If an uncharismatic man who was virtually unknown to the public defeats a sitting president whom all polls have shown ahead ... unrest could follow.

Arguably, a relatively narrow incumbent win could allow the system to reconcile these seemingly incongruous priorities. Rouhani would continue presenting a reasonable Iranian face to the world, but would be sufficiently diminished internally so as not to pose a challenge to the establishment. Raisi’s defeat would be a setback, especially given his political allies’ considerable last-minute efforts to boost his candidacy and the principalist camp’s hitherto elusive unity in backing him, but it has already catapulted him to national politics, raised his profile and created a constituency for him, which could serve as a prelude to his succeeding the supreme leader.

How much say do the people have in this choice?

They have an important say. The rule of the electoral game in Iran is for the most part that the system controls the ‘input’ by weeding out unwanted candidates, but accepts the ‘output’ of the result. The only real exception to this rule was the 2009 elections. Since Iran has no voter registration system, there could be tampering with the results. If such tampering is marginal, it might not have serious political consequences. However, brazen rigging that appeared to rob Rohani of his victory could well trigger unrest. This is something the leadership might think twice about before encouraging it, as this would occur at a time of growing U.S. pressure and possible renewed appetite for regime change.

Rouhani leads in the polls, but a large segment of the electorate remains undecided. Each campaign is seeking to swing the undecideds in its favor, though they are focused on mobilising different demographics. Raisi’s team is targeting rural areas and lower-income strata, the support base of ex-President Ahmadinejad, while Rouhani is courting the often apathetic urban middle class. Turnout can significantly tilt the balance on Election Day. Since 1980, participation rate for presidential elections has varied between 50 and 85 per cent. Around 56 million Iranians are eligible to vote this round. Given that elections for nearly 200,000 local council seats are held on the same day, a relatively high turnout is expected.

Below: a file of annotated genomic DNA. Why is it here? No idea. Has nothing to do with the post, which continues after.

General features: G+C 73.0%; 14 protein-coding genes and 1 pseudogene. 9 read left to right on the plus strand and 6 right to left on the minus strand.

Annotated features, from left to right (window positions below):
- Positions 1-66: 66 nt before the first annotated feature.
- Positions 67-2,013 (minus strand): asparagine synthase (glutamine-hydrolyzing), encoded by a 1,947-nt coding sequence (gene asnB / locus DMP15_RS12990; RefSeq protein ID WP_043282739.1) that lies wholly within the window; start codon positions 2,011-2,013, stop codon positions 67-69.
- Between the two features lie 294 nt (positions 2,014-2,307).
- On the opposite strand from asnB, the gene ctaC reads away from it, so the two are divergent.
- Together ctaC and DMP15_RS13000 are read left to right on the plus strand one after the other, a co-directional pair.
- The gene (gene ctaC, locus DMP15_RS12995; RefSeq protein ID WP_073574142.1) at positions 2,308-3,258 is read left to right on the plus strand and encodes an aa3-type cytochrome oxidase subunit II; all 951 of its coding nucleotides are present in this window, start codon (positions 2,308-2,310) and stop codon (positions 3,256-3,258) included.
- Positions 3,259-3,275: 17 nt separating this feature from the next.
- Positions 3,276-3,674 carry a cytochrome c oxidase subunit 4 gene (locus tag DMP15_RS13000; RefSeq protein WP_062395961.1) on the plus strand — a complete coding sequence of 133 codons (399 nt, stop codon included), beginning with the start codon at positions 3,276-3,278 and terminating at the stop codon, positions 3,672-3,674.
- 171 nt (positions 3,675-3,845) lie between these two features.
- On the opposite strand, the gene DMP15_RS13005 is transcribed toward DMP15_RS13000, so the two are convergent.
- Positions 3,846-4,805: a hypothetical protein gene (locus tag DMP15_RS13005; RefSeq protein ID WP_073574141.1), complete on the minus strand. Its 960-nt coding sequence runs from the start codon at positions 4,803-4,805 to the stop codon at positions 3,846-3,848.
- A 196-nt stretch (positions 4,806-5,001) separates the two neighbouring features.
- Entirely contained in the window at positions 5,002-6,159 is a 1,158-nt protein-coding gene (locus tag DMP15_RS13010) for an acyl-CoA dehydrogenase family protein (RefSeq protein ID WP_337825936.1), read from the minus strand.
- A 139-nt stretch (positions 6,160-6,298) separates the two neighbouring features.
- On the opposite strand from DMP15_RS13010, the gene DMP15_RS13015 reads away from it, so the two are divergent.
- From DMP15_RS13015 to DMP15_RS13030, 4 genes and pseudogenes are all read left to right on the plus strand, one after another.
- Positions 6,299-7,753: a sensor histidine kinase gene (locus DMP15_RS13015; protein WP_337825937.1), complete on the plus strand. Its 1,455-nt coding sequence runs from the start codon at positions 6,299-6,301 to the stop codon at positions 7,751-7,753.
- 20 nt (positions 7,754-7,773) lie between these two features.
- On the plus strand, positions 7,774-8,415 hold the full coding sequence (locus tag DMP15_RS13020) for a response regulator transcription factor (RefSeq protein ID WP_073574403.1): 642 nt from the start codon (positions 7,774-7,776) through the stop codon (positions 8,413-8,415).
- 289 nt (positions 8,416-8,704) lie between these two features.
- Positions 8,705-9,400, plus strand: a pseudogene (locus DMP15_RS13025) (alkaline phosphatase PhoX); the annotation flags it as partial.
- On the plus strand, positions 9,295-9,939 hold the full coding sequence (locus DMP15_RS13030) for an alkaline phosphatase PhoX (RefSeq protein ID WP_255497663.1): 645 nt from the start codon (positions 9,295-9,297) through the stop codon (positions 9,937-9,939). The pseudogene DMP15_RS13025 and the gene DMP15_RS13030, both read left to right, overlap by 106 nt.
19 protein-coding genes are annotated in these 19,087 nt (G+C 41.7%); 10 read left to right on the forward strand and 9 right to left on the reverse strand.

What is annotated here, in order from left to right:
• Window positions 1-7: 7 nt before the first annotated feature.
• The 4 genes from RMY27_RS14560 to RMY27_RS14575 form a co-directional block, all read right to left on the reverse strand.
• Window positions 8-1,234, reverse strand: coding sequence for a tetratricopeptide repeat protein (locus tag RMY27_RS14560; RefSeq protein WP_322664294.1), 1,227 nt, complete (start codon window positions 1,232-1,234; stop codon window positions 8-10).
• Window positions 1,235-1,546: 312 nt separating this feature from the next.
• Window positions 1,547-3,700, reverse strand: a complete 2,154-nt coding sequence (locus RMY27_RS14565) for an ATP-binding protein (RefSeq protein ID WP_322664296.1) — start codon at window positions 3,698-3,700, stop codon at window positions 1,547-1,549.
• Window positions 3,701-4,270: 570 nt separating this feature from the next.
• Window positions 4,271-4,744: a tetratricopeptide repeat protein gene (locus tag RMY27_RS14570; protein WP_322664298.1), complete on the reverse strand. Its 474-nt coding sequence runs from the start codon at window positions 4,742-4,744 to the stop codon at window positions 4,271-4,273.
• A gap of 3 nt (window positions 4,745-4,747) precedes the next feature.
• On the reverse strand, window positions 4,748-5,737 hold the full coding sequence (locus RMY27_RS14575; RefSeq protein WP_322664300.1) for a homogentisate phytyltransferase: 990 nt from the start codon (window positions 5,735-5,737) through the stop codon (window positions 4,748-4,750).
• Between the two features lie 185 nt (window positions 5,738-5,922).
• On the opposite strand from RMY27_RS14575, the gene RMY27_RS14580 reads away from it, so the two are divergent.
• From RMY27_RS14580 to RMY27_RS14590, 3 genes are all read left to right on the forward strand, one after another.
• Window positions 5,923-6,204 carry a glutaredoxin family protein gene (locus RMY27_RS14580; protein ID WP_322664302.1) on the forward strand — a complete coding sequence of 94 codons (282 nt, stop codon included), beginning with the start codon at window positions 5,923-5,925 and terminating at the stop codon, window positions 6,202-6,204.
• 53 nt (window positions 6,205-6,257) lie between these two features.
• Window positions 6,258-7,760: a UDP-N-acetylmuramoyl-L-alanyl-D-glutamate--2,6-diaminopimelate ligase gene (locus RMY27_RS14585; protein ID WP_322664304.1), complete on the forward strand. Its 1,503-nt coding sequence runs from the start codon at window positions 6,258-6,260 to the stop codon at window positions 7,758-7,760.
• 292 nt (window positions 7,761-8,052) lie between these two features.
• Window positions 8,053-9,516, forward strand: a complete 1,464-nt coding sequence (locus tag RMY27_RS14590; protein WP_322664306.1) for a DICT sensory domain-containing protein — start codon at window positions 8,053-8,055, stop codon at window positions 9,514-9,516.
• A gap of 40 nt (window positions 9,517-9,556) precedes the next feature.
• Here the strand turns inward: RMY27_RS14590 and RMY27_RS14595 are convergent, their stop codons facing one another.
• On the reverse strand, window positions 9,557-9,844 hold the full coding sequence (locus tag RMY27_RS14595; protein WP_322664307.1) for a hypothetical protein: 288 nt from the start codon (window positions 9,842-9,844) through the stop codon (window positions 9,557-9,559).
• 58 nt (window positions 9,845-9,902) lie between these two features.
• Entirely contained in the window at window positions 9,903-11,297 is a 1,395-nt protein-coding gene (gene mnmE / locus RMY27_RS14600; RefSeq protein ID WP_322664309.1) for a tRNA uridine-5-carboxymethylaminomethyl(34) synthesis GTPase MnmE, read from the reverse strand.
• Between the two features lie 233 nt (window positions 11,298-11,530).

What has the campaign shown about the state of Iranian democracy?

Iranian elections are unfree, unfair and unpredictable. This is because the Guardian Council, an unelected body, vets the candidates and bars those whom the system deems undesirable. Of the 1,636 contenders who threw their hats and turbans in the race, only six could go through the Guardian Council’s filter this year. Apparently even being an ex-president is a disqualifier: former President Akbar Hashemi Rafsanjani was disqualified in 2013, and this year Ahmadinejad was barred from running in the election.

As imperfect as elections are in Iran, they possess a degree of maturity and pluralism that is rare in the region.

Yet at the same time elections are highly contested. The electoral campaign is as short as it is vivid, prompting a degree of political openness that is not tolerated at other times. For instance, candidates accused one another of corruption in live televised debates and questioned the government’s diplomatic and defensive strategies, statements that could put a journalist or an academic in prison in normal times. As imperfect as elections are in Iran, they possess a degree of maturity and pluralism that is rare in the region.

Given restrictions on state-controlled media – which stifle criticism of state policies and even censure the candidates’ campaign videos – social media have become the main platform for political debate, smear campaigns, fake news and “alternative facts”. Messaging apps like Telegram, which has millions of users in Iran, have created a sphere of debate that is no longer controllable by the state.

How will the elections impact the Iran nuclear deal?

In contrast to what was witnessed during the U.S. elections, none of the Iranian candidates promises to tear up the nuclear agreement or renegotiate it. This is for two reasons: first, the accord was the product of a strategic decision taken by consensus and approved by key stakeholders in the Iranian political system; and second, recent polls suggest the deal remains popular despite widespread discontent over its limited economic dividends. All candidates have pledged to remain committed to Iran’s obligations under the deal.

Raisi, however, criticises Rouhani for being weak and naïve in expecting the U.S. to remain committed to its end of the bargain. He argues that only a strong Iranian leadership willing to stand up to the U.S. is able to “cash in the deal’s cheque”. For his part, Rouhani has emphasised that Raisi and his allies, who opposed the agreement during the negotiations, must not be allowed to become its custodian.

Regardless of the outcome, Iran is likely to pursue a strategy of remaining committed to the deal. Tehran will try to prevent the revival of a united international front against it by seeking to drive a wedge between the U.S. and the other negotiating parties (the UK, France, Germany, Russia and China). But as noted above, Rouhani and Raisi can be expected to do so in widely diverging ways.